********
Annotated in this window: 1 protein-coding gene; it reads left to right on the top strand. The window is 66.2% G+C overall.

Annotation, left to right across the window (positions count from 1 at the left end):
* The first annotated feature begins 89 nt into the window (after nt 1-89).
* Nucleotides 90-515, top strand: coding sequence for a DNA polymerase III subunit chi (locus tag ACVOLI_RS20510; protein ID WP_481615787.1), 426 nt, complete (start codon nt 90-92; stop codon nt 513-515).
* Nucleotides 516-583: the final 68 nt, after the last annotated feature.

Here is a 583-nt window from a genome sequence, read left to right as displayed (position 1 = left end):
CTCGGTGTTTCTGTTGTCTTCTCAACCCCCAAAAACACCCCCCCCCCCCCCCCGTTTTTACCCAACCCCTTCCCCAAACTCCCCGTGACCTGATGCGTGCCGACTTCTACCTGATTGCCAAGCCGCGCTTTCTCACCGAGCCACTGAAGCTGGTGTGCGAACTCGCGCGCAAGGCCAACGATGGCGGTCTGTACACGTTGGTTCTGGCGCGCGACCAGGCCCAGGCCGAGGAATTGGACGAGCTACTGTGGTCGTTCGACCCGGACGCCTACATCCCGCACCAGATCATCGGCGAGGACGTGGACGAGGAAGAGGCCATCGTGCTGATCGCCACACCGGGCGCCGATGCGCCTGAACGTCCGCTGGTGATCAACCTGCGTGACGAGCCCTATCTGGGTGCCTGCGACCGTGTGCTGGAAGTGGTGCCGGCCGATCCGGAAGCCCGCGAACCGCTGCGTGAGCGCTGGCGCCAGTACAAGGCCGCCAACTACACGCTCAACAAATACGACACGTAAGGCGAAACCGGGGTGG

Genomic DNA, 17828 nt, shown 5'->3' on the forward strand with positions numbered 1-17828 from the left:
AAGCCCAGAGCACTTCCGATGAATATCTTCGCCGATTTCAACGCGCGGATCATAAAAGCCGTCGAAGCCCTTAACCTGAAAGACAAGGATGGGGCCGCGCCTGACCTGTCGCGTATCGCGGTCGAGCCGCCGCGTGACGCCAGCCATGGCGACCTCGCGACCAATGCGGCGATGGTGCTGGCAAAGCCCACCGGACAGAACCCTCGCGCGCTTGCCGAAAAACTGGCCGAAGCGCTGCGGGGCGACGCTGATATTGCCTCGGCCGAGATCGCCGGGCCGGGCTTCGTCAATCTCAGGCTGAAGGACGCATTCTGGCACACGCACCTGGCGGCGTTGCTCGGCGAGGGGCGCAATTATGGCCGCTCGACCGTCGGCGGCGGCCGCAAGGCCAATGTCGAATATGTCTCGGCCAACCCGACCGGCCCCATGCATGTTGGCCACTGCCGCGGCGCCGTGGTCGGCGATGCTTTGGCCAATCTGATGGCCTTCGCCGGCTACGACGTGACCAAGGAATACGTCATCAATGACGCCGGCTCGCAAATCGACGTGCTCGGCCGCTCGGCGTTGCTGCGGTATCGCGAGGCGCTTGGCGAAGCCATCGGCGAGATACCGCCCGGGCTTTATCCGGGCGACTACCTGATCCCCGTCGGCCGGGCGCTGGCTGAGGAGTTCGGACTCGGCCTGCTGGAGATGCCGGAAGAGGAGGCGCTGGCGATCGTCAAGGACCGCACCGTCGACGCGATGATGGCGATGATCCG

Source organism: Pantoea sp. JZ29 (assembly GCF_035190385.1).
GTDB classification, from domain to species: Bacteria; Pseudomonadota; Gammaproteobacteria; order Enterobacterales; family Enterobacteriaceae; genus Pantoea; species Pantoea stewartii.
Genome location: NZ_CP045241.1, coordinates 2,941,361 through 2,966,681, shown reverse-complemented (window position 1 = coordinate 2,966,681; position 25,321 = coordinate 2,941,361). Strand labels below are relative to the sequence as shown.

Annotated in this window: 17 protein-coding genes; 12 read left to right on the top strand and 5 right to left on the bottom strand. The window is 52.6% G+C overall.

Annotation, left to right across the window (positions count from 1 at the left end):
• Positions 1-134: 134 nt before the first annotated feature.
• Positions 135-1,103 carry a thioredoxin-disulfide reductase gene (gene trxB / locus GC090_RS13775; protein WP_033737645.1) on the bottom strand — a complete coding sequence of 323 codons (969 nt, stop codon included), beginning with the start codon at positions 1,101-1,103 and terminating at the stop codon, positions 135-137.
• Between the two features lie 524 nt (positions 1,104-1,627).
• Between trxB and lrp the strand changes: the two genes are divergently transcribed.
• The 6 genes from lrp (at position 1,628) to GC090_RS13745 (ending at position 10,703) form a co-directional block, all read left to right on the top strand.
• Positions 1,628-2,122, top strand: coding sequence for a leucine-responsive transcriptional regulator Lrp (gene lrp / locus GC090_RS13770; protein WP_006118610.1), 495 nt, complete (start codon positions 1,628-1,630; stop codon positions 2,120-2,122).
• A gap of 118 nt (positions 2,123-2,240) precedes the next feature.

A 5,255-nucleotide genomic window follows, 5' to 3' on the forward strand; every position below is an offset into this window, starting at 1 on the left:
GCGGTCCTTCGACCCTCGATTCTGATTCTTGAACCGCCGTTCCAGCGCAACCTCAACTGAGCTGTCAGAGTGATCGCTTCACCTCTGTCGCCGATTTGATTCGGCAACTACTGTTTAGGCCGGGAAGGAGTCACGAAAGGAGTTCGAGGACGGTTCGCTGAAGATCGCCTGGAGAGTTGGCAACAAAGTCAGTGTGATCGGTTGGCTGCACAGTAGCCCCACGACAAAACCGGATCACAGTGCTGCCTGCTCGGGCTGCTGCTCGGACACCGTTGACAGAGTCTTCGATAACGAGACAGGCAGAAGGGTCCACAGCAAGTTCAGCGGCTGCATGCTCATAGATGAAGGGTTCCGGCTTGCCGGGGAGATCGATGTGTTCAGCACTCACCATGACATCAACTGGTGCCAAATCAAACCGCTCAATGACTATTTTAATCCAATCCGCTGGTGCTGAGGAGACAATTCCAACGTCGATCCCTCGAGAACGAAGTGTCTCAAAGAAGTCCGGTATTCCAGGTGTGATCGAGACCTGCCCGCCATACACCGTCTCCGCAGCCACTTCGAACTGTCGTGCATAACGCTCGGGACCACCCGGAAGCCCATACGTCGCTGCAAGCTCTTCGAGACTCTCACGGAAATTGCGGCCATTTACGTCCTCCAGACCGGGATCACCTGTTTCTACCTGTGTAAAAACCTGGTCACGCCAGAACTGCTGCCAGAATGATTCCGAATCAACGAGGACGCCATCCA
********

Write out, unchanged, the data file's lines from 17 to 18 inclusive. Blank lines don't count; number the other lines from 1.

• Between the two features lie 524 nt (positions 1,104-1,627).
• Between trxB and lrp the strand changes: the two genes are divergently transcribed.